Data visualization: Link Analysis

Lately the concept of ‘Link Analysis’ gains more attraction. We see these analyses on more places then ever. And that is because there is more and more data that indicates what relates to what or who’s related to whom.

We probably all recognize a visualization like this one:

Links in Nature

Facebook, LinkedIn, all those big social media sources have lots of interesting links in their data. Who connects with whom. But next to that we could also think of enterprise e-mail or connections in nature regarding the food chain or the relationships among those ecosystems. Lots and lots of connections and relationships there…

I recently saw a few interesting pieces of information regarding this type of analysis, to name a few:

  1. Market basket analysis (http://www.analyticsvidhya.com/blog/2014/08/visualizing-market-basket-analysis/)
  2. The no longer supported ‘InMaps’ from LinkedIn (https://www.youtube.com/watch?v=PC99Nw2JX8w)
  3. A Wolf’s Role in the Ecosystem of Yellowstone (http://www.neo4j.org/graphgist?0ac320c799ce55089377)

Now I think these pieces are very interesting. But to be able to read those complex visualizations you have to dig in. The most common problem, and certainly my challenge with it, is that these visualizations are presented without axes. So for me it is hard to figure out what and where the references are. But maybe that is my challenge only? 😉

When I looked at the data more closely I knew that the data in itself was very simple. The values we have are in its most basic format:

Source;Destination;Value
862;841;144
40;460;208
887;960;176
322;12;180
733;938;182
420;856;58
870;416;121
289;861;123
556;267;144

But next to this example I realize that this set doesn’t show multiple intersections that could also be possible. But for the sake of simplicity, this is going to be the sample data that I’m going to use.

My question at this point: “How could I do this (hopefully) more simple with a native QlikView chart?”

“It should be possible to do these kind of analyses with a simple line chart, I guessed.” I had seen visualizations like this before, for example:

  1. http://adamcsanders.com/projects/religious-text-processing/
  2. http://bibviz.com/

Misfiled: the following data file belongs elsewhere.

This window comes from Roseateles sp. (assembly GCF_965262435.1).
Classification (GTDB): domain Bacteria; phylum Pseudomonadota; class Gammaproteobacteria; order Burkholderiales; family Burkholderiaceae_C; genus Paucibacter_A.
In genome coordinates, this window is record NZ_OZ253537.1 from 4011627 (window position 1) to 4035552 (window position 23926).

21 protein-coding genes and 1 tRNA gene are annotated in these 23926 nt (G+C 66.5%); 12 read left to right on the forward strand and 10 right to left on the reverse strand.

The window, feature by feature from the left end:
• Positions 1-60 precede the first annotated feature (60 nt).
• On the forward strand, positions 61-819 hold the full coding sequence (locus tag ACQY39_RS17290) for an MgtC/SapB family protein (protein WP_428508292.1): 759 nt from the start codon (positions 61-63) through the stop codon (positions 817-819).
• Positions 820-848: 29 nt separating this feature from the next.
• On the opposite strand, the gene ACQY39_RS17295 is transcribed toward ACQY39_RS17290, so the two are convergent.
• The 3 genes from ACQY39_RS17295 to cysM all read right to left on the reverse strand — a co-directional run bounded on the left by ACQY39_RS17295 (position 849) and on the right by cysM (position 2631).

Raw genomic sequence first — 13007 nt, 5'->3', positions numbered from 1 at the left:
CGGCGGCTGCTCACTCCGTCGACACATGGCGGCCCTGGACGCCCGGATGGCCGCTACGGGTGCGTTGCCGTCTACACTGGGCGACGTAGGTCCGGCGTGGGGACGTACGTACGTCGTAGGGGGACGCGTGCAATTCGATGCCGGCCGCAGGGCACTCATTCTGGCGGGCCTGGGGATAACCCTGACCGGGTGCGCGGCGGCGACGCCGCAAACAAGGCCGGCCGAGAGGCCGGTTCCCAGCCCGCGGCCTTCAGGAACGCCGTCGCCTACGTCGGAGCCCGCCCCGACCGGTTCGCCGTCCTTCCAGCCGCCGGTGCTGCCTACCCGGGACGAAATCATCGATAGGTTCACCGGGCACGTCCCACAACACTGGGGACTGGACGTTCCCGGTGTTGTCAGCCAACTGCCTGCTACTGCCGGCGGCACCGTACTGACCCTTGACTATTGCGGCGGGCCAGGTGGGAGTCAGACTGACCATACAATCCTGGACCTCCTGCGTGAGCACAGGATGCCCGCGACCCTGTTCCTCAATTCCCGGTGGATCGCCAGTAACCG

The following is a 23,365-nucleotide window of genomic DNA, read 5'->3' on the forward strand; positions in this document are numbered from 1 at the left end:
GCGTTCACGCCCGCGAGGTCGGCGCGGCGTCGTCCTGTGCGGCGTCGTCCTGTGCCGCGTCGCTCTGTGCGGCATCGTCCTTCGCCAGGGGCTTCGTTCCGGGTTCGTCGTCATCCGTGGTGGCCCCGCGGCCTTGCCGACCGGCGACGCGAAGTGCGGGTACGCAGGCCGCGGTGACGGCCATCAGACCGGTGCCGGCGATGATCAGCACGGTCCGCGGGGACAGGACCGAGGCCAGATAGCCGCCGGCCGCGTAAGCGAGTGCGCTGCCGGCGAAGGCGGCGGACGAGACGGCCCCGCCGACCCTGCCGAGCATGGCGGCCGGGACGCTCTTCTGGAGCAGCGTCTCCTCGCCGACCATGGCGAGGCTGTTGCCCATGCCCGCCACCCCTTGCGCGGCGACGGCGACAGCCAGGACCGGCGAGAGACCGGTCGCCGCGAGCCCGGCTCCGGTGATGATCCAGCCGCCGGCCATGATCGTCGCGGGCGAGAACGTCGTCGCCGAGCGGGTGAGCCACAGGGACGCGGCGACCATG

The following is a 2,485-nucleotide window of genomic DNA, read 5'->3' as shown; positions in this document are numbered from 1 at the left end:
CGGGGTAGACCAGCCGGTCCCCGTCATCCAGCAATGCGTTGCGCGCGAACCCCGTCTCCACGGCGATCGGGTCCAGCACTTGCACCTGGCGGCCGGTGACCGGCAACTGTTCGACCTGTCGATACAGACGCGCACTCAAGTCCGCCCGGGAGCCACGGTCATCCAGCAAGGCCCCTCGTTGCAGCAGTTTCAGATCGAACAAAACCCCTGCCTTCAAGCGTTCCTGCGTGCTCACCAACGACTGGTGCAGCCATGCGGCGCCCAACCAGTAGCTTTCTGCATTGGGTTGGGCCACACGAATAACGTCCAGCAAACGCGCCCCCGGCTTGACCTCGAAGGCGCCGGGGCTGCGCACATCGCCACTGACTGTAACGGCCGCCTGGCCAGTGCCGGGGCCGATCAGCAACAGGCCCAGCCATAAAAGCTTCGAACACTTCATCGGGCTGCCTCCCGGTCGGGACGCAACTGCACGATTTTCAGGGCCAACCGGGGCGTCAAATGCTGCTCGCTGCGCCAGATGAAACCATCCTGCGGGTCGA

So there should be a method in QlikView for this sample data that I showed earlier.

It took me a couple of hours to figure it out, but here is the result of the visualization that I developed with QlikView:

Links in QlikView

To be able to develop this chart I had to overcome a few challenges:

  1. The height of the arc had to represent the ‘Value’ field in our sample data;
  2. Drawing a line in a ‘line chart’ for the matches wasn’t that simple. The arc that is created here needs to be lifted on the average of the two link values;
  3. The weight of the line had to give an indication of the relative value of that connection against the total of all connections;
  4. To make it even more intuitive I wanted the line color to stand out for those connections that are very relevant in terms of their contribution to the total.

For this I had to figure out some transformations of the original sample data to help me with the challenges above.

Thinking of the chart at this point I figure that the X-axis could also help to maybe indicate a few other relevant measures as well, maybe this reference could also help me to show:

  1. How long certain connections exist in time;
  2. At what age these people/products/etc are themselves;
  3. What the total value for that individual link is or a classification bucket for that matter;
  4. Or maybe the physical distance between the two connections.

Any way, this was a bit of a brainteaser or some random ideas for more or better insights that could come with a visualization as this one.

The only thing left here for me to do is to share this app with you guys so you can have a look at it. I hope this all makes sense, if not… Just punch in some questions in the comments.

The app can be found here.

 

Happy designing with your next applications. Stay tuned…